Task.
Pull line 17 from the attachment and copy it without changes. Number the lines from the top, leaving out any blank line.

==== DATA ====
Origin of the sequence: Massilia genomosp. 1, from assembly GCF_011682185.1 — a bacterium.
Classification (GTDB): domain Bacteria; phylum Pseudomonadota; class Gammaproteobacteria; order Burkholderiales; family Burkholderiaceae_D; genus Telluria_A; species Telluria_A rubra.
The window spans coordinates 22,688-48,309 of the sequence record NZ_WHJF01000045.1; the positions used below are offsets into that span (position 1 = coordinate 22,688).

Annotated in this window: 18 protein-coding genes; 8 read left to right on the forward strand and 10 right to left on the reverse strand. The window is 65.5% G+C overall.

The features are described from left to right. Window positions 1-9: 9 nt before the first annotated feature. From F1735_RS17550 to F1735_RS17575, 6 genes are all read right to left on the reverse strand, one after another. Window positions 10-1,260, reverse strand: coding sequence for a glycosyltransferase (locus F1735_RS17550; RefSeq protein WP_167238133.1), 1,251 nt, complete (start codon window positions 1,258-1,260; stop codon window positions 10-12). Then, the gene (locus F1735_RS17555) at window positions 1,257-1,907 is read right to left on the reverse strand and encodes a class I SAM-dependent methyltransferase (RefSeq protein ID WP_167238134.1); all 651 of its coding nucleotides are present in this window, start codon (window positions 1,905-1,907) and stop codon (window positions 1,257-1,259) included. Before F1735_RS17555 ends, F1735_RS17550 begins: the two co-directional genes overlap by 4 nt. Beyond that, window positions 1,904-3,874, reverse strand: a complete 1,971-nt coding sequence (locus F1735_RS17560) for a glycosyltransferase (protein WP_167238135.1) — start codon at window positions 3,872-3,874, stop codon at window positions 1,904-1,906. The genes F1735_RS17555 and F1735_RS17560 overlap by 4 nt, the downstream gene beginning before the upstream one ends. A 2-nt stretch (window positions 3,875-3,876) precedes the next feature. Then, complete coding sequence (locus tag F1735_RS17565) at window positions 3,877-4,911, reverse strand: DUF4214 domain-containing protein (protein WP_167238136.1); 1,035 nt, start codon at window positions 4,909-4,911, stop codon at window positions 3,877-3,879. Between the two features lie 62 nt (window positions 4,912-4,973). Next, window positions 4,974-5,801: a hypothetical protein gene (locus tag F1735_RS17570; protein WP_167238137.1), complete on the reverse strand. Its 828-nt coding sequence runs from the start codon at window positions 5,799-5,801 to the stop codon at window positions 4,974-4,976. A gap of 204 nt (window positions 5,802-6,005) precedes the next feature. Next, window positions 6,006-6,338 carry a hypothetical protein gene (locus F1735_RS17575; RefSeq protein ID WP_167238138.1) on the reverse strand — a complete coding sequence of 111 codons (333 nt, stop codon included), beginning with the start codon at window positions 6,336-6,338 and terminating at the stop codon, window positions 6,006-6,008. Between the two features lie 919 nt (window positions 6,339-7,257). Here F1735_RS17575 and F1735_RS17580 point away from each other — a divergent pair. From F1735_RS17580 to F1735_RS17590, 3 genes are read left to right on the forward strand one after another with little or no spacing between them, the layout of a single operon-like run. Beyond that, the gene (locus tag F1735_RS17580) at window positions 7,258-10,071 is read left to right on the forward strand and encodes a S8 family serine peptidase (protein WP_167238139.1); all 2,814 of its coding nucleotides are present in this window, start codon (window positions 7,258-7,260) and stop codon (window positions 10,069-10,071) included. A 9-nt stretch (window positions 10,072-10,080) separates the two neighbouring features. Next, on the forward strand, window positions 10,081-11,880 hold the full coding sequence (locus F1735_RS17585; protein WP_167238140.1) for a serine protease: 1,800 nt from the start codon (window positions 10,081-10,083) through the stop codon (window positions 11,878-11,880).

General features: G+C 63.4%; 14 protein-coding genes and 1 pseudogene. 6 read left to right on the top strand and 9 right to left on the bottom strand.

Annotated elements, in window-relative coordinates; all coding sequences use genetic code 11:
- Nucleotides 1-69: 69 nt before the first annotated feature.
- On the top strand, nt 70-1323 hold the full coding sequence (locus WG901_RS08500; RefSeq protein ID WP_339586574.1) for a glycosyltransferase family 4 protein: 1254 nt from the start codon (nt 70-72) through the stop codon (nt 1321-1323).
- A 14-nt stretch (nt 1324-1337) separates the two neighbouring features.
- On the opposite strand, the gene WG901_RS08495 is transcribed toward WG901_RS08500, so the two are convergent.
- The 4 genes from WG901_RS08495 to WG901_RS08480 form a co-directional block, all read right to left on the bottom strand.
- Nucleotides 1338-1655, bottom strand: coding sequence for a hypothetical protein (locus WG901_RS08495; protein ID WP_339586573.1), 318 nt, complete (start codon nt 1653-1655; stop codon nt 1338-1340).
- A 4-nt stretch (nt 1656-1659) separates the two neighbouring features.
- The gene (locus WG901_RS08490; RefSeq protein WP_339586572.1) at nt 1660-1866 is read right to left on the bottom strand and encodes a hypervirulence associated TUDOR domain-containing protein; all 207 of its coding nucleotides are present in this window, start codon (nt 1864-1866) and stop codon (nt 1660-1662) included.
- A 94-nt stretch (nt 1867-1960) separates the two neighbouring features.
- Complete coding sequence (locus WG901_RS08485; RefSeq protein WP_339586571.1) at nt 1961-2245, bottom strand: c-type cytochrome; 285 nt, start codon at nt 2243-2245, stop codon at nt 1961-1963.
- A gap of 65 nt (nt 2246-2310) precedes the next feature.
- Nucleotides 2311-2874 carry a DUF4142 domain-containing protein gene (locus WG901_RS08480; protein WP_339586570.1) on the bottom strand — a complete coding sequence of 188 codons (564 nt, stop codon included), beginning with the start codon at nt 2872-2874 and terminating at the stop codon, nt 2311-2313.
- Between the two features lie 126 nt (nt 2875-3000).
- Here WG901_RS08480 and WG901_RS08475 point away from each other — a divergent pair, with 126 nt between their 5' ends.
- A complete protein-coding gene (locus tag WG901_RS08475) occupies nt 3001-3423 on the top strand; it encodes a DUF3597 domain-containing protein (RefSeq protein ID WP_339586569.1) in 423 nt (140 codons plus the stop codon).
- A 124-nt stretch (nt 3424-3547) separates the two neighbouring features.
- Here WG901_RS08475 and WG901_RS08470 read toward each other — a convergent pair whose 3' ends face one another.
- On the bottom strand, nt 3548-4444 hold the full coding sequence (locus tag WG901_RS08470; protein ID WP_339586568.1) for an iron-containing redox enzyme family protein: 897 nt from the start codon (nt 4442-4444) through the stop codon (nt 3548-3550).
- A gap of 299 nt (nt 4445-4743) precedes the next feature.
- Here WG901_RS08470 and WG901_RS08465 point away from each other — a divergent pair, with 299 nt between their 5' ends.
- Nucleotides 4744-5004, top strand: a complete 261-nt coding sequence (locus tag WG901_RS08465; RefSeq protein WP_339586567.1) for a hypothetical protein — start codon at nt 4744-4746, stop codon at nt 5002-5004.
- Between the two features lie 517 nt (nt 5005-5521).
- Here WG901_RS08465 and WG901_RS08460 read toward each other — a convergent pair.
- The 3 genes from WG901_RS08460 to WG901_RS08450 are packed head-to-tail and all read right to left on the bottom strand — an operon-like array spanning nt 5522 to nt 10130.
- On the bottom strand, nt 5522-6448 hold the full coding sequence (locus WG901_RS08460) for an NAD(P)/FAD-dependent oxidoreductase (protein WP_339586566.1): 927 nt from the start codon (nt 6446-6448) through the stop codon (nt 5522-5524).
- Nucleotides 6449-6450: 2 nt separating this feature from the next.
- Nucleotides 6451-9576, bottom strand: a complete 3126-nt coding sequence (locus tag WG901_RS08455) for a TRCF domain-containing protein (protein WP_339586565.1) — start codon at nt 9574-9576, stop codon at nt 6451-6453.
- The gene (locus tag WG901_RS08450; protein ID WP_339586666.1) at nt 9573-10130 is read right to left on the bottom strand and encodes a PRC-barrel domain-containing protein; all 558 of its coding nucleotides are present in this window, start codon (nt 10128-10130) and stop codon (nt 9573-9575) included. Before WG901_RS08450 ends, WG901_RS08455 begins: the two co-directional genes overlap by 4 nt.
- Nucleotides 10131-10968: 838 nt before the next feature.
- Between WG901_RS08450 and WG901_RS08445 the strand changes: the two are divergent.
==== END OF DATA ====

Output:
- Complete coding sequence (locus WG901_RS08485; RefSeq protein WP_339586571.1) at nt 1961-2245, bottom strand: c-type cytochrome; 285 nt, start codon at nt 2243-2245, stop codon at nt 1961-1963.